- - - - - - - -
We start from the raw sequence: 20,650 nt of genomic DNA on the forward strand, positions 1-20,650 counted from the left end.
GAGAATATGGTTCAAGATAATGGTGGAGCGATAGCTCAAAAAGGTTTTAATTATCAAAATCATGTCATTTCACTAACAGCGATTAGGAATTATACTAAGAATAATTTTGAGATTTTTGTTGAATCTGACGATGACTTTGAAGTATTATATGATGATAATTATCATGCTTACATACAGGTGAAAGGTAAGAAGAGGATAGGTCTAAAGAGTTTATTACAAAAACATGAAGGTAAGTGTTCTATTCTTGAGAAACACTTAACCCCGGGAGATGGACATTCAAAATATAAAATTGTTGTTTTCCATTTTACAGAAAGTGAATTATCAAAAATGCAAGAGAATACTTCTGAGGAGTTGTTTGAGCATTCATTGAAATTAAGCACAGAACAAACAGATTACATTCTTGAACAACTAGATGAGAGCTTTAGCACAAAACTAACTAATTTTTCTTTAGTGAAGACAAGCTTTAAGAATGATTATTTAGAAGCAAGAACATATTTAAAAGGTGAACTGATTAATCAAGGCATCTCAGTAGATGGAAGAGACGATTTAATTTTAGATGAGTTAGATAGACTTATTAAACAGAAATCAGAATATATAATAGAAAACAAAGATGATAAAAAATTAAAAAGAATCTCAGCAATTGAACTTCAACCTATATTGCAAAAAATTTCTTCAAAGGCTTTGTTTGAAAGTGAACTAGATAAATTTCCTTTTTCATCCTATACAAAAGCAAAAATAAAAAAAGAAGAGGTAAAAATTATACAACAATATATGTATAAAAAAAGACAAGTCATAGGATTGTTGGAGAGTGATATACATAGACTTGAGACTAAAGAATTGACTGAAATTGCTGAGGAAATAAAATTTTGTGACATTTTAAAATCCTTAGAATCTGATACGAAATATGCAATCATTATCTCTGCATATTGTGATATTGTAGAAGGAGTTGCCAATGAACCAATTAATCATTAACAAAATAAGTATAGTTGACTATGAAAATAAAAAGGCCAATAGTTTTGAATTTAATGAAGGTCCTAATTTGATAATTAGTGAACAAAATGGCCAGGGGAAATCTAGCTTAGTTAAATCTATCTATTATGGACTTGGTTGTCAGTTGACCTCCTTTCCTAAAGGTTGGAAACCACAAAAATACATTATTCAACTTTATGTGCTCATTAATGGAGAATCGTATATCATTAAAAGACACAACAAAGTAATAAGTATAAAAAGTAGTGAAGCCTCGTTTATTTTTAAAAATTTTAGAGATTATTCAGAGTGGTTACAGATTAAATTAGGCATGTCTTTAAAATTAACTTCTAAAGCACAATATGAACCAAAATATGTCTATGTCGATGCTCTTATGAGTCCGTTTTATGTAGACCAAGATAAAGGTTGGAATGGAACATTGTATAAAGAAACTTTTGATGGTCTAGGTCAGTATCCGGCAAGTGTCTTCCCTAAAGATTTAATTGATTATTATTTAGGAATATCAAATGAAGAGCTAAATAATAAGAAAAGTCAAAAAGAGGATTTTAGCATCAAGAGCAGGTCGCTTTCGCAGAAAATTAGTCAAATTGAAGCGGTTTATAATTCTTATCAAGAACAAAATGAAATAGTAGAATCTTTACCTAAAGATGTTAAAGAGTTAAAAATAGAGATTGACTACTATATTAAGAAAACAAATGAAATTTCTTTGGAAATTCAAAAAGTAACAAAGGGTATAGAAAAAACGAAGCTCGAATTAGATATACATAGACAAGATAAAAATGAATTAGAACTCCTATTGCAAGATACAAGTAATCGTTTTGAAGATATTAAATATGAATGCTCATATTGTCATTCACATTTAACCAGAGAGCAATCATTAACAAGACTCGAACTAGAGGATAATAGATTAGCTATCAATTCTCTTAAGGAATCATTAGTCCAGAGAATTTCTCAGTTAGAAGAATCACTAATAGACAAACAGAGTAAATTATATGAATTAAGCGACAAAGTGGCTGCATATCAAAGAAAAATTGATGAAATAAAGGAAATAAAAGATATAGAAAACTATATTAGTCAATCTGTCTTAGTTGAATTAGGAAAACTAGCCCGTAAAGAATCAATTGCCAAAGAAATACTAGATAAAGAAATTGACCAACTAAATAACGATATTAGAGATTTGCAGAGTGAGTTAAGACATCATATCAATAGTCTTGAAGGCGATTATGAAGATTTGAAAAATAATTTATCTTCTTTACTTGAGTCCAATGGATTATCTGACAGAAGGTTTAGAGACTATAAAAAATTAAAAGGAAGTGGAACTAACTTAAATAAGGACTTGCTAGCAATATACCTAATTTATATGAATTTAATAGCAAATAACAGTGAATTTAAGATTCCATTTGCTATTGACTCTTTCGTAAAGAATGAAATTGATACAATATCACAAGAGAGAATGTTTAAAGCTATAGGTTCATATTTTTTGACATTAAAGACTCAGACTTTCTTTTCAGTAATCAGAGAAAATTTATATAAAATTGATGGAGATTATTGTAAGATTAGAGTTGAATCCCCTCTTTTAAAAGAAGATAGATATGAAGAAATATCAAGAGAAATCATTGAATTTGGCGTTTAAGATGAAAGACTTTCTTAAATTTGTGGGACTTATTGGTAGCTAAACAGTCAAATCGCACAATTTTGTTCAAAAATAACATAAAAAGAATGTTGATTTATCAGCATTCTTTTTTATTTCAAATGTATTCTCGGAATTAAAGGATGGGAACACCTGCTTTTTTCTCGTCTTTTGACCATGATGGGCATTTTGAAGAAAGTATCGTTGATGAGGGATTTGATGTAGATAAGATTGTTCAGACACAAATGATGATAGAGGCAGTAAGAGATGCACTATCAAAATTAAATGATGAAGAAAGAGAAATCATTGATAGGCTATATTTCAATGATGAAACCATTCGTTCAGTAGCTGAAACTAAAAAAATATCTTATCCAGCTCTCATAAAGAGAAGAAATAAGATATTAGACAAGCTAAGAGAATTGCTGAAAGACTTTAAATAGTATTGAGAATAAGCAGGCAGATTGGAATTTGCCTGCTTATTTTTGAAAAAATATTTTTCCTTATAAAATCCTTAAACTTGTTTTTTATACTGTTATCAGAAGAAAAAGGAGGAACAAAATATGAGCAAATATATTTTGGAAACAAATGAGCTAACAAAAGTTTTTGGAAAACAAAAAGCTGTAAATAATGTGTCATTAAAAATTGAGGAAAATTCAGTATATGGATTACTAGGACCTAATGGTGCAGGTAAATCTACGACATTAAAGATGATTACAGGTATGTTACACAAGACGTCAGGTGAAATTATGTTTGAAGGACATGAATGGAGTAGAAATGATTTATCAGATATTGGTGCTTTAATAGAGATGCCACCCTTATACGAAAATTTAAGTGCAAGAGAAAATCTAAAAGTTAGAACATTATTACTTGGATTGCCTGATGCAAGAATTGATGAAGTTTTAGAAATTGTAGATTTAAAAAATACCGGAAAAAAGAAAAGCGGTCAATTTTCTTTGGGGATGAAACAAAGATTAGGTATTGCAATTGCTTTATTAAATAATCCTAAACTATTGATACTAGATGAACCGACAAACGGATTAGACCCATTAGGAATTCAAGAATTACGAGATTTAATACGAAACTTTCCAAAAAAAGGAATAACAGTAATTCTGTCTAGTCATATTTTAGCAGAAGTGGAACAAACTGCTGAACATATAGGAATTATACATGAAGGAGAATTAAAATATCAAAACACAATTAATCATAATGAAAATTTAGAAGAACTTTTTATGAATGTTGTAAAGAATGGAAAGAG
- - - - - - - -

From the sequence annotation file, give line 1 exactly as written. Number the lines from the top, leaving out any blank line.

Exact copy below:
We start from the raw sequence: 20,650 nt of genomic DNA on the forward strand, positions 1-20,650 counted from the left end.